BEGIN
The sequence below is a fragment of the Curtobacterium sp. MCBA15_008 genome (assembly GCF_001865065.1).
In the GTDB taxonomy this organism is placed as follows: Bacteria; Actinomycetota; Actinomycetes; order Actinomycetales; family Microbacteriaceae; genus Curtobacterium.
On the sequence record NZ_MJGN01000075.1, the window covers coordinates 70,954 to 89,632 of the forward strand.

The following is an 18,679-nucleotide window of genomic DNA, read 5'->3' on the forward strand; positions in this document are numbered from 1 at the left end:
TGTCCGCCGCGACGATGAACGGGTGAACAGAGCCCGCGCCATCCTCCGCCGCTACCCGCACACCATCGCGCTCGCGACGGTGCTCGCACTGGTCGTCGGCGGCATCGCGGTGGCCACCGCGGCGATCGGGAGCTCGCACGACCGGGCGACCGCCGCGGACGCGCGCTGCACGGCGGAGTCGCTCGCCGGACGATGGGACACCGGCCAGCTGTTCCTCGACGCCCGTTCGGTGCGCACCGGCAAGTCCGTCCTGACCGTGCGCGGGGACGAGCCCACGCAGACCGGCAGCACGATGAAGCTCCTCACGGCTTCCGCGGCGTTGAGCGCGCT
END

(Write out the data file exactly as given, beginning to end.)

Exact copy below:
The sequence below is a fragment of the Curtobacterium sp. MCBA15_008 genome (assembly GCF_001865065.1).
In the GTDB taxonomy this organism is placed as follows: Bacteria; Actinomycetota; Actinomycetes; order Actinomycetales; family Microbacteriaceae; genus Curtobacterium.
On the sequence record NZ_MJGN01000075.1, the window covers coordinates 70,954 to 89,632 of the forward strand.

The following is an 18,679-nucleotide window of genomic DNA, read 5'->3' on the forward strand; positions in this document are numbered from 1 at the left end:
TGTCCGCCGCGACGATGAACGGGTGAACAGAGCCCGCGCCATCCTCCGCCGCTACCCGCACACCATCGCGCTCGCGACGGTGCTCGCACTGGTCGTCGGCGGCATCGCGGTGGCCACCGCGGCGATCGGGAGCTCGCACGACCGGGCGACCGCCGCGGACGCGCGCTGCACGGCGGAGTCGCTCGCCGGACGATGGGACACCGGCCAGCTGTTCCTCGACGCCCGTTCGGTGCGCACCGGCAAGTCCGTCCTGACCGTGCGCGGGGACGAGCCCACGCAGACCGGCAGCACGATGAAGCTCCTCACGGCTTCCGCGGCGTTGAGCGCGCT